• Sure. so when the question comes, the proper answer is the one you just provided. It’s not real hard.

      • Jack Ungerleider

        I know you pay attention to these things, I don’t. Did Mitchell make any attempt to explain how he’s using Towns at the start of the season? If so might he now stop answering the question since it appears they didn’t believe or pay attention to his earlier answer?

        • He says he likes Gorgui defending the pick and roll.

          But your comment ignores the fact that Towns wasn’t removed for Gorgui and Mitchell wasn’t asked about it.

      • Jerry

        Do Robson and Mitchell have a combative history together? They’ve both been involved with Wolves basketball for a long time.

        • Short answer: “no”. Long answer: He addresses it in the piece.

  • lindblomeagles

    It seems like head coaches and sportswriters generally have a mistrustful relationship because, on the one hand, head coaches are trying to keep their jobs, while sportswriters, on the other hand, are trying to explain why the team is good, great, or garbage. Sam and Robson are both correct in the actions they took because Robson is evaluating Sam’s performance as Head Coach which will may help Wolves’ ownership decide to promote him from interim to full Head Coach, and Sam, I’m sure, is aware, that misrepresentation of the facts by the media might cost Sam his dream job, NBA Head Coach.

  • ec99

    I’ve always been impressed by the fact Twin Cities sportswriters have never had a problem with criticizing teams and celebrities. Of course, with the exception of Sid Hartman, who never turned down the chance to shill. Compare them with towns with university athletic programs, where the writers seem to be on the institution’s payroll.

    • I’ve never understood the “Sid thing” in this market. Never will.

      • ec99

        Sid is Sid. I always believed he was a prototype of the troll, writing columns praising failed teams, coaches and players in order to generate reader response. Rumor has it he hasn’t written his own copy for years.

  • Yang Gao

    I heard that there was another incident between Sam and a sportswriter during the post-game conference on last Tuesday after Timberwolves lost to Orlando. Was that true?

  • Paul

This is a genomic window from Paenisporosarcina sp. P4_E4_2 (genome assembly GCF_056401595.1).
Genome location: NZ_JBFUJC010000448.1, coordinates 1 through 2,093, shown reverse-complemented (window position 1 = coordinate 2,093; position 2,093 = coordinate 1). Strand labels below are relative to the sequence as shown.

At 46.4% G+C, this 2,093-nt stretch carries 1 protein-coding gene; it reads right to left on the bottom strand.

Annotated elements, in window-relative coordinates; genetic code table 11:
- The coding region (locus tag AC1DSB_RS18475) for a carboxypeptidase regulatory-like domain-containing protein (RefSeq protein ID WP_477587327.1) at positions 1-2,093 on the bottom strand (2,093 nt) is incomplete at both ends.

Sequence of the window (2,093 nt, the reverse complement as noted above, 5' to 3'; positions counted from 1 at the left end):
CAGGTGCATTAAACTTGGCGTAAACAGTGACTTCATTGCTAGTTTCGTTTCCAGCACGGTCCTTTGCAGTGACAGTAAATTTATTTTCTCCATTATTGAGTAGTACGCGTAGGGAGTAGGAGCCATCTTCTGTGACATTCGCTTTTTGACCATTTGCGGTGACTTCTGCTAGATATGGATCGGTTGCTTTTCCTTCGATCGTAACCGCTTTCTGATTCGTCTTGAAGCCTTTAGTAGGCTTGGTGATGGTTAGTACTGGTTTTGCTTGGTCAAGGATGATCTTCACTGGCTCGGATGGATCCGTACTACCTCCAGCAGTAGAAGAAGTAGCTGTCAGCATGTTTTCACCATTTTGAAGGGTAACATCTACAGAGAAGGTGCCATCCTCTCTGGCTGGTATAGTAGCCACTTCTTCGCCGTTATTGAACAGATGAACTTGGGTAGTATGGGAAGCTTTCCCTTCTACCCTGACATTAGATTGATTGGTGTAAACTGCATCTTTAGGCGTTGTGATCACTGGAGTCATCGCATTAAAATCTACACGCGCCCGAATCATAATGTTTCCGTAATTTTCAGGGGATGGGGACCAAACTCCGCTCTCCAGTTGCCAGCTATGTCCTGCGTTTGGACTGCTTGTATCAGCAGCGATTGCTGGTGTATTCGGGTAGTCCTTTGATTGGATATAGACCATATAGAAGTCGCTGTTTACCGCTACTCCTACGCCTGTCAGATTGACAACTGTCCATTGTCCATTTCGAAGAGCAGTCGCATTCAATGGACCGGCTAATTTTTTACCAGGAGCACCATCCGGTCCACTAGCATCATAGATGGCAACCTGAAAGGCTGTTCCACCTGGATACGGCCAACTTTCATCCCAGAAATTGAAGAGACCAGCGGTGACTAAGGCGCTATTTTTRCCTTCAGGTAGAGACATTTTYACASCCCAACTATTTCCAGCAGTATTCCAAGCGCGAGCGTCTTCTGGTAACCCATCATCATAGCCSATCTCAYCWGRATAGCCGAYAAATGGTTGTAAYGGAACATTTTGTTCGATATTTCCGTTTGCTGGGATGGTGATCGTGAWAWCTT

I feel maybe challenging the man who has already got us to half of our wins last year correct? Right now such questioning and speculation about personnel decisions on a team still learning what it has and which combinations work and which don’t is ridiculous by the reporter and why isn’t he focusing on the positives of the team last year we would not be in half these games even talking about getting a win. We would have been down by so many most of us would have turned the T.V. off unlike me who watched the progression of Wiggins and LaVine and others. Why not focus on the fact we are competing with a playoff team early in the season and our young guys are learning and playing. Throughout the game the vets do not even play that much they mainly come in during crunch time to explain to the young guys what’s going on in the game at that moment everything is about learning and having vets a.k.a “coach on the floor” tell them what to do out there and what to expect helps them learn. Why is it wrong to sit towns during the beginning of the season to rest him and allow him to see what is happening on the floor and where he can make his mark when he gets his chance to which is and will start to happen later in the year when we need him to play big minutes in case we are in a playoff hunt or race!! The smart thing is not to let our number one pick who is proving to be a stud burn out quickly when we have a heck of a back up center who can help us win games now reason why we have 8 wins (already half of our total wins last year) and why we are still in the mix for the 8th seed early in the season. We are right were we need to be in earshot of making a move and possibly making some noise and all the while our young guys are learning, being well rested, competing in close games against good teams and playoff contenders, gaining chemistry especially with multiple lineups learning how to play with everyone on your team is valuable just look at the best team in the league Golden State any of their players can play with each other and are fluid with each others games, and last but not least we are winning and in the hunt and not last in the league like projected after getting a number one pick! watch out the t-wolves are on the right track just be patient with Sam Mitchell you warm up to him i’m sure he will warm up to you and by that I mean looking at the positives he is trying to tell the media this season and the beginning is for and so important for the success of this team not only this year but for years and years to come. Thank him for what he has accomplished not his “failures” which are really just a young team learning how to close out games and becoming more battle tested by the game. It’s a two-way street media that’s all I’m saying